The issue of the state is a principal one in social studies. In this respect it is worth pointing out the growing interest in problems of nation-building and state-building (Fukuyama 2006; Dobbins et al. 2007; Fritz and Menocal 2007; see Turchin 2012). The nation-building theory started emerging quite long ago (see Deutsch 1963; Bendix 1977), and it has already gone through several stages when the focus of nation-building research shifted from social cleavages to ethnic diversity and back (Connor 1994; Kolstø 1999: ch. 2). As a result we are actually dealing not with an integrated nation-building theory, but rather with several theories, some of which emphasize ethnic dimension of the respective processes, and others pay more attention to the political dimension. Additionally, ‘there is disagreement among current theorists of nation-building as to the relationships between the development of a free market economy and the development of democratic participation, as well as over the necessity of building a civil society as a prerequisite for the development of state institutions for democratic participation. Different theories of nation-building emphasize different parts of the arguments’ (Stephenson 2005). In general, I agree with Peter Turchin (2012), that ‘nation-builders today do not have… theoretical framework’, while conceptual weakness of the nation-building theory can be diminished with the help of evolutionary science (on the lack of conceptual clarity of state-building theory see Fritz and Menocal 2007: 4).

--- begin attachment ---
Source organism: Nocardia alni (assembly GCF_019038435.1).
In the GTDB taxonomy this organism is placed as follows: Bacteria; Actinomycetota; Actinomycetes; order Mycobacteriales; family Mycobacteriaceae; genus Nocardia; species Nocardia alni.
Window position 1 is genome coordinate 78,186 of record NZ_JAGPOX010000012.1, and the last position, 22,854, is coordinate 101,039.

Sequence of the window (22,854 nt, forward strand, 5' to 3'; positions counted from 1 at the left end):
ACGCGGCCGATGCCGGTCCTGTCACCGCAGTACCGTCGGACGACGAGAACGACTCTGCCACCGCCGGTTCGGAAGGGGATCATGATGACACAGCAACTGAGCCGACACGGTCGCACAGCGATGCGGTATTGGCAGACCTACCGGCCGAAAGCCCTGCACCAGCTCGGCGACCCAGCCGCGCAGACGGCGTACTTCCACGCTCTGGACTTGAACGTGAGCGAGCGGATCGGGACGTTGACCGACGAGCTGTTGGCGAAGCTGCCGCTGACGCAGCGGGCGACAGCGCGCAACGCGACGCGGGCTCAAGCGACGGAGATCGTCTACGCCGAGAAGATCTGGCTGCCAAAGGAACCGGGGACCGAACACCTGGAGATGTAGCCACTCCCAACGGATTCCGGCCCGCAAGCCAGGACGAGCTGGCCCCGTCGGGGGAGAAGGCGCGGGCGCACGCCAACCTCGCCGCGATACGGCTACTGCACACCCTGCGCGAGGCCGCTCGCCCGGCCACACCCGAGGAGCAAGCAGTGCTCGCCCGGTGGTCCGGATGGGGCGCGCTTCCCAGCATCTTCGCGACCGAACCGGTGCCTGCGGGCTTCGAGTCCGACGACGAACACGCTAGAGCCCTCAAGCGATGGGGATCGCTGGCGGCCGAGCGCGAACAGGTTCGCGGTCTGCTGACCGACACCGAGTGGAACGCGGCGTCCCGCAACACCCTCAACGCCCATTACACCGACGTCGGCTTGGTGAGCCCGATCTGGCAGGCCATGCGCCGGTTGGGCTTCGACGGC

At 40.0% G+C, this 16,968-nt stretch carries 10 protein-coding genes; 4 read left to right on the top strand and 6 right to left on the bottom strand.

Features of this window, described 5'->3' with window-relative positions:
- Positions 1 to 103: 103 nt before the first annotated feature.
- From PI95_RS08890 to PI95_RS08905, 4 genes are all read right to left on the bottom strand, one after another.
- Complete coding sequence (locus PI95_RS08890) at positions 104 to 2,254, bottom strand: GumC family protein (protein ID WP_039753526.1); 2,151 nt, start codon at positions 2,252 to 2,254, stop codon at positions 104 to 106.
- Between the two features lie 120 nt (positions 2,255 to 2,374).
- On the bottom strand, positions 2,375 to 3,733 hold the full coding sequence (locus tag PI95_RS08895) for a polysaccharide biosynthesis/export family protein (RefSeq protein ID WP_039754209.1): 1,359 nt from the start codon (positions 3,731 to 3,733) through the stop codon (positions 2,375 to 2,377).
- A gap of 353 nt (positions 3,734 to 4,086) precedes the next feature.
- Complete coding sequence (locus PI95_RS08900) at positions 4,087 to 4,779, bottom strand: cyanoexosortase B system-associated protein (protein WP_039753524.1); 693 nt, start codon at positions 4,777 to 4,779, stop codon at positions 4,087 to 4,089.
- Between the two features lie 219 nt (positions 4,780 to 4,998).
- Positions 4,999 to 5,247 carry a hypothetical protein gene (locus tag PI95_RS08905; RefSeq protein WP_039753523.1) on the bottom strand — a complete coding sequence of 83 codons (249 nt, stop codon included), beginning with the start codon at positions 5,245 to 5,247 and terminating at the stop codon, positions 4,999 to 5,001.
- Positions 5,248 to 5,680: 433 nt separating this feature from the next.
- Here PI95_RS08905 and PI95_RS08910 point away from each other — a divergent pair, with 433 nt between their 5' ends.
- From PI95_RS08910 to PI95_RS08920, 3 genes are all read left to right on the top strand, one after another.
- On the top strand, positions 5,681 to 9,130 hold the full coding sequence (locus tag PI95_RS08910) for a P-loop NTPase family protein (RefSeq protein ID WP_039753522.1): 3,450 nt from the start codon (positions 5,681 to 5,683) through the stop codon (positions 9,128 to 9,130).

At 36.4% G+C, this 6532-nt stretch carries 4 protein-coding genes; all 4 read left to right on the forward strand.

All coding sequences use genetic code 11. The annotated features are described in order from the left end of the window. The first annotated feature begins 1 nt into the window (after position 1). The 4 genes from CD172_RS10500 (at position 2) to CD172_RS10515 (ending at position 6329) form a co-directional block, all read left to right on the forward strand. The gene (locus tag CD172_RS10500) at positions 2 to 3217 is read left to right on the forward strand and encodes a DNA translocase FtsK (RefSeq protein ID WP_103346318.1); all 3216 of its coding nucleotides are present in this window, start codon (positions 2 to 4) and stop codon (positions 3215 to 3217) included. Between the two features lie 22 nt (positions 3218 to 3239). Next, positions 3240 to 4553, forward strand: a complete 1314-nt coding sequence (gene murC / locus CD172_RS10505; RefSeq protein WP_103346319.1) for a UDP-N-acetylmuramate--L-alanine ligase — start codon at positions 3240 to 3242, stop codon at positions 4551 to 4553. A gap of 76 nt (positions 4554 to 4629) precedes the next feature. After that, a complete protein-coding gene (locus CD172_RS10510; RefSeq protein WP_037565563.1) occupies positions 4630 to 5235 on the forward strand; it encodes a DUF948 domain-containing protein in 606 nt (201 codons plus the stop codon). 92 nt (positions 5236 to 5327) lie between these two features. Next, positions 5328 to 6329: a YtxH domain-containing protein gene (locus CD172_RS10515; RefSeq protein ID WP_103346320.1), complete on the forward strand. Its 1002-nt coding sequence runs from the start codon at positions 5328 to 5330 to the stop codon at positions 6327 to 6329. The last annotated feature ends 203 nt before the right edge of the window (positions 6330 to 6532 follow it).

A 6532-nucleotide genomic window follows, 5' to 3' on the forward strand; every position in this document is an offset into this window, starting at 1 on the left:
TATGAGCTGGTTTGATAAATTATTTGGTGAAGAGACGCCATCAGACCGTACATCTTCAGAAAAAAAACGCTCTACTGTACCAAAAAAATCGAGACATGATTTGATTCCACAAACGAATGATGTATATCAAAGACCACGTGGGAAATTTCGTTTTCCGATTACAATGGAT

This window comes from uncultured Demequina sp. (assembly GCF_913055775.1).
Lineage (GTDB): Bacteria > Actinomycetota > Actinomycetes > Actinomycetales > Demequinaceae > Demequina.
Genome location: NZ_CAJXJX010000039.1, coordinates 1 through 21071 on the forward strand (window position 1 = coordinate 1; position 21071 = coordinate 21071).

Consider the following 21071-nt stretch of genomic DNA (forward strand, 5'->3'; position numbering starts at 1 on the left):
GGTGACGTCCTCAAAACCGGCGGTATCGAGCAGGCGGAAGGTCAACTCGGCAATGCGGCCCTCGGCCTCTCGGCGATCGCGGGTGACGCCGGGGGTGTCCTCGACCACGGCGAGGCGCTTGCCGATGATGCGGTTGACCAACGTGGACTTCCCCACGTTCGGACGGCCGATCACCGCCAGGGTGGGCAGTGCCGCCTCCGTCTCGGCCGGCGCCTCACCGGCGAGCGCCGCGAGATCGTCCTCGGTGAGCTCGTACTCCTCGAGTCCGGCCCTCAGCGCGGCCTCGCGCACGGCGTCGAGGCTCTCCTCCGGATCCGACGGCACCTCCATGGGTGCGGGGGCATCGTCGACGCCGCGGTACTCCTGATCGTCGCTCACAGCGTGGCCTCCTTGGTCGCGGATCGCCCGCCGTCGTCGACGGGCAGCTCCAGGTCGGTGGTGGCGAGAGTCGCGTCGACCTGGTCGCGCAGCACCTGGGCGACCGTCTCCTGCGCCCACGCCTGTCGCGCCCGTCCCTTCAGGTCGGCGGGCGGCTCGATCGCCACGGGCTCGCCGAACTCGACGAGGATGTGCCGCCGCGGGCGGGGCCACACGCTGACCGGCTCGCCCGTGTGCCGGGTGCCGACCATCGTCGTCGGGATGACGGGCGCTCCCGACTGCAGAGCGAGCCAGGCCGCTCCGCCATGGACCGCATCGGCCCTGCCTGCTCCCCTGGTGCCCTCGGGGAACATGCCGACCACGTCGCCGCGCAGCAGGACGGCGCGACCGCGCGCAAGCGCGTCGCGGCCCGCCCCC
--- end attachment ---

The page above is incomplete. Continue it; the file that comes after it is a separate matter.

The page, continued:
This article is organized as follows. The first part provides a brief analysis of some typical causes of state collapse in the process of state evolution. The focus is on evolutionary and ‘world-system’ factors, which need urgent consideration particularly in connection with the process of globalization.

The second (main) part of the article describes and analyzes the mechanisms of social-political crises occurring in the process of modernization, which society may fall into when trying to overcome its own backwardness (I call it the modernization trap). Such crises are a consequence of the inability of many traditional institutions and relations, as well as of ideologies to keep up with changes in technology, communication, system of education, medical sphere, and in thу demographic structure. The result is the growing radical sentiment within society and a revolutionary crisis.